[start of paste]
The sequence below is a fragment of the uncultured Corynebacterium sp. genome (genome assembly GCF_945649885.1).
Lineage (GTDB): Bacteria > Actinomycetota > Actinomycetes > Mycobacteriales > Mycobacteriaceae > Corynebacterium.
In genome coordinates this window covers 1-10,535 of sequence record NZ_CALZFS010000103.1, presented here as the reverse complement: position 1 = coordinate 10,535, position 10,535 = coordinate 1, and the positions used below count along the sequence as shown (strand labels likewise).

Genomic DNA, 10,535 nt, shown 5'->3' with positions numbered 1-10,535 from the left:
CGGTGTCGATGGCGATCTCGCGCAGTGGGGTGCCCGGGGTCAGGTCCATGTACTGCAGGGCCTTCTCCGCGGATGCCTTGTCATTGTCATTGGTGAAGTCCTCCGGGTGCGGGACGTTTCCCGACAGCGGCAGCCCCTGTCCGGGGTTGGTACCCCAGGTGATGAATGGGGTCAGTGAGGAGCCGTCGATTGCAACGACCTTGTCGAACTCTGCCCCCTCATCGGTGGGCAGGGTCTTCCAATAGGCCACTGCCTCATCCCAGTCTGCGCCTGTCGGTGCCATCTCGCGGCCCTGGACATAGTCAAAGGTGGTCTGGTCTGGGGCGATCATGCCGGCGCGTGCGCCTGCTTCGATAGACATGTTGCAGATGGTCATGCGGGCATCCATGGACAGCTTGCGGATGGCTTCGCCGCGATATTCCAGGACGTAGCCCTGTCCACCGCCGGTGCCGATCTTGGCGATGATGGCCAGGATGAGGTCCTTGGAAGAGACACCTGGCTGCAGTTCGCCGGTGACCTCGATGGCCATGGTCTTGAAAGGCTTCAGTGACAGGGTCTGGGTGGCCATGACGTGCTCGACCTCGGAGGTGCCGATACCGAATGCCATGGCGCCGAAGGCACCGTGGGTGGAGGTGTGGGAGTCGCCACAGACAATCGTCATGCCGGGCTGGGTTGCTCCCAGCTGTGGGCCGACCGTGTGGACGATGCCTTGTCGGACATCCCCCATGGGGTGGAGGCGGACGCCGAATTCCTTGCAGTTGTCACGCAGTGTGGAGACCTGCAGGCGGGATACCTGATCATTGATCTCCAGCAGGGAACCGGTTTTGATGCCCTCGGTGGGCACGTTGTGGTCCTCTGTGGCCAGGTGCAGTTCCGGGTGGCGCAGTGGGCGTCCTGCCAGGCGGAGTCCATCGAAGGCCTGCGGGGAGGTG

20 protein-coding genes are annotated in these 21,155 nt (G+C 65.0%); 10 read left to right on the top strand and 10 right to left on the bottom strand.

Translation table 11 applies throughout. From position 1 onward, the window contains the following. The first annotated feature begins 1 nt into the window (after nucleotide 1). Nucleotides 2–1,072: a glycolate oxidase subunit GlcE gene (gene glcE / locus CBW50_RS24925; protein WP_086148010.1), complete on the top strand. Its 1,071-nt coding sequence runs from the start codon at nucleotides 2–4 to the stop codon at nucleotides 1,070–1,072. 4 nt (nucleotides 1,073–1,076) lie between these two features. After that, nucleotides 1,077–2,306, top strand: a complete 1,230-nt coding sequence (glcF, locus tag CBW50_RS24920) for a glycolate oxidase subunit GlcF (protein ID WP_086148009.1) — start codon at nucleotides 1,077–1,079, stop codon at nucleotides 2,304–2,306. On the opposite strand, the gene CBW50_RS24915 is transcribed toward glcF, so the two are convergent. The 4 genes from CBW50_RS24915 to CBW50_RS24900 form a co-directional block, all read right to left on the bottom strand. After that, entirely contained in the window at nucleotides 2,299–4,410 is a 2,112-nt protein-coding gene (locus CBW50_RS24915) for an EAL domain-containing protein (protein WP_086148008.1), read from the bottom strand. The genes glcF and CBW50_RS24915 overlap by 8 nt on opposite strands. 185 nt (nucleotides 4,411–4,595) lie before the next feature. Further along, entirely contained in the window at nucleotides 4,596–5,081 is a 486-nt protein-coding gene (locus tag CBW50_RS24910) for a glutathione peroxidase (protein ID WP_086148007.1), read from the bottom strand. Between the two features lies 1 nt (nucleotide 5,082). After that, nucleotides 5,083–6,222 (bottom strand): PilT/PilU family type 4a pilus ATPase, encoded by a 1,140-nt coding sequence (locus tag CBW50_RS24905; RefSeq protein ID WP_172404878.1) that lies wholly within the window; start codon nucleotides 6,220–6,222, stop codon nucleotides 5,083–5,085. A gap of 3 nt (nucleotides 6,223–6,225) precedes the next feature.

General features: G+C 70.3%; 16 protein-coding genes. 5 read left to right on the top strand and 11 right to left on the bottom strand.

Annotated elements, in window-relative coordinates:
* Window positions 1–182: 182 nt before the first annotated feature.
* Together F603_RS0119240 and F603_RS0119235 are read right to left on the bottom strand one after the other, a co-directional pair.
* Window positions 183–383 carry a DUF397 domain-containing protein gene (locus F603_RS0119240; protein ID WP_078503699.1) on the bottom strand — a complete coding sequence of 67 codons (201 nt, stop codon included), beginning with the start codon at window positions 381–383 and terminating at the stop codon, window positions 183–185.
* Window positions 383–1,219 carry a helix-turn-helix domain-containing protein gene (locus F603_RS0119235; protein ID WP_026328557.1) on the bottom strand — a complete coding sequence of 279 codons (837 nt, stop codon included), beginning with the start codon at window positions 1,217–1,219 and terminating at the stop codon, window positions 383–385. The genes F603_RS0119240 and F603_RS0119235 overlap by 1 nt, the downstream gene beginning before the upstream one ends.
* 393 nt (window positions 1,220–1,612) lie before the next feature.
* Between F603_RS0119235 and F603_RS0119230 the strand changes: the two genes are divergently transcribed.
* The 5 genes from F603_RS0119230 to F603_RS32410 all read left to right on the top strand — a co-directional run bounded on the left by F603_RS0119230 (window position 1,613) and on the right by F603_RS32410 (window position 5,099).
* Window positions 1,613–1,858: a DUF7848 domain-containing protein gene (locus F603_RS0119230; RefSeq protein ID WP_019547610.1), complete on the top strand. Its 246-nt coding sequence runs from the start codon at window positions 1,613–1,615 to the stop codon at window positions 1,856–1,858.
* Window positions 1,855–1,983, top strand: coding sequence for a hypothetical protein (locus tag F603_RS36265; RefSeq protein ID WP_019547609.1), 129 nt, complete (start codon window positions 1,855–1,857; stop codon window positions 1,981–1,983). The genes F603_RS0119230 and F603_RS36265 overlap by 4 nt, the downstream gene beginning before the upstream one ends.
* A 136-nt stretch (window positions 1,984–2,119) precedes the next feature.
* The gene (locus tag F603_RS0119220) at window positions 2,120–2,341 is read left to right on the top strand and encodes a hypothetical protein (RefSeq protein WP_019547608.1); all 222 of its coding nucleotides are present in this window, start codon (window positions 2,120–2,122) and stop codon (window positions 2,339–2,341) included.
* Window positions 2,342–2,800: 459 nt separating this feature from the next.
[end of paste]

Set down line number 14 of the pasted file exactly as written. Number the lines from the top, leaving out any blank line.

* 393 nt (window positions 1,220–1,612) lie before the next feature.